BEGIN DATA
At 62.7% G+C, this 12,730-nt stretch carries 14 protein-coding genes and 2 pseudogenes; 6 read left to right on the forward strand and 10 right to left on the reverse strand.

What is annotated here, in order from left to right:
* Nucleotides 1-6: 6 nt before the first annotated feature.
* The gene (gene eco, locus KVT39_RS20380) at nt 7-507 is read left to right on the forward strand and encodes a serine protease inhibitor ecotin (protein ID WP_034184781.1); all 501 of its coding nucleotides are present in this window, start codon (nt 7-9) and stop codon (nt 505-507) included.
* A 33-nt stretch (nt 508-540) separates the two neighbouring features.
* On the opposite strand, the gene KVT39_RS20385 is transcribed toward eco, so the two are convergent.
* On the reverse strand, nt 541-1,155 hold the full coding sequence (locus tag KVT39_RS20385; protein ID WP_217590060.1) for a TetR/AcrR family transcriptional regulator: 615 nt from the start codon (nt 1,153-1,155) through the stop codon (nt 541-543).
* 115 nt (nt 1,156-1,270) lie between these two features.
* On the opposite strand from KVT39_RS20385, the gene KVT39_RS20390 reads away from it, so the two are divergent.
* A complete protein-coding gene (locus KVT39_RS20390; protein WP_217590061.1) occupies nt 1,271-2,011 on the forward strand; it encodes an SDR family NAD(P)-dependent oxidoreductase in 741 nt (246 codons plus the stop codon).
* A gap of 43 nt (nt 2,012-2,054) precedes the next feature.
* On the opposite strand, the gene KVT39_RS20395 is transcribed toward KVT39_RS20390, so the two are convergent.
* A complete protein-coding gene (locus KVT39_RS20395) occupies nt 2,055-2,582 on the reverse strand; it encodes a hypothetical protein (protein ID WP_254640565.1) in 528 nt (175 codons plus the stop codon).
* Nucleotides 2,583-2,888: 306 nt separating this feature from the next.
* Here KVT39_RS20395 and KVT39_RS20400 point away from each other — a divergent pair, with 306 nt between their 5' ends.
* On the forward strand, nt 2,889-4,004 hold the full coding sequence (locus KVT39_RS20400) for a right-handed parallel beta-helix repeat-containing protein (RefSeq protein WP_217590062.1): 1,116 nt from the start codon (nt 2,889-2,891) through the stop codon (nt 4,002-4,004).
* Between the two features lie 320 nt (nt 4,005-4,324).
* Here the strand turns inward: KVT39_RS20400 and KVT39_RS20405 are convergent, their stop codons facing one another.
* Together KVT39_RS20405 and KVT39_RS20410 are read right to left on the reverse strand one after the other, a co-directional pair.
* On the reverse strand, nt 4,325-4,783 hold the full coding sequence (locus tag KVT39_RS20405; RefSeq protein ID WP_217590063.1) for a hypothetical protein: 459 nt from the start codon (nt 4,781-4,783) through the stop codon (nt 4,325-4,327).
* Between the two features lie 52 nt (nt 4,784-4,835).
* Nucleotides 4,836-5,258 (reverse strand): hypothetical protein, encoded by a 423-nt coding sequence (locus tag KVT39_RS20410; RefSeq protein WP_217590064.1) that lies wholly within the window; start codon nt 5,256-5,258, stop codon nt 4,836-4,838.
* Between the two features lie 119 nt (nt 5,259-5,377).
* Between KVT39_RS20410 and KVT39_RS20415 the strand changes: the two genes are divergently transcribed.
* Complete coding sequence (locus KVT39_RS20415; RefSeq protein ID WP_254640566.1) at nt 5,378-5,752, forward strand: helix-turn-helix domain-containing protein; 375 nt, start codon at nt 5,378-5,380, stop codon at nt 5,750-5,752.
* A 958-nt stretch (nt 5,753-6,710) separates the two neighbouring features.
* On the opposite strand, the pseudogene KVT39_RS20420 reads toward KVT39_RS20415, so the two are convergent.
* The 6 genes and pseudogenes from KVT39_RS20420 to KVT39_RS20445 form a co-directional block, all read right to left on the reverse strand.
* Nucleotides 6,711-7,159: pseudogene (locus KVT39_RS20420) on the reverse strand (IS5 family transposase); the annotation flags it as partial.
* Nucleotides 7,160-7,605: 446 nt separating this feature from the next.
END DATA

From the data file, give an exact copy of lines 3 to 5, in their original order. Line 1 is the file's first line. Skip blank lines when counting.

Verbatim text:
* Nucleotides 1-6: 6 nt before the first annotated feature.
* The gene (gene eco, locus KVT39_RS20380) at nt 7-507 is read left to right on the forward strand and encodes a serine protease inhibitor ecotin (protein ID WP_034184781.1); all 501 of its coding nucleotides are present in this window, start codon (nt 7-9) and stop codon (nt 505-507) included.
* A 33-nt stretch (nt 508-540) separates the two neighbouring features.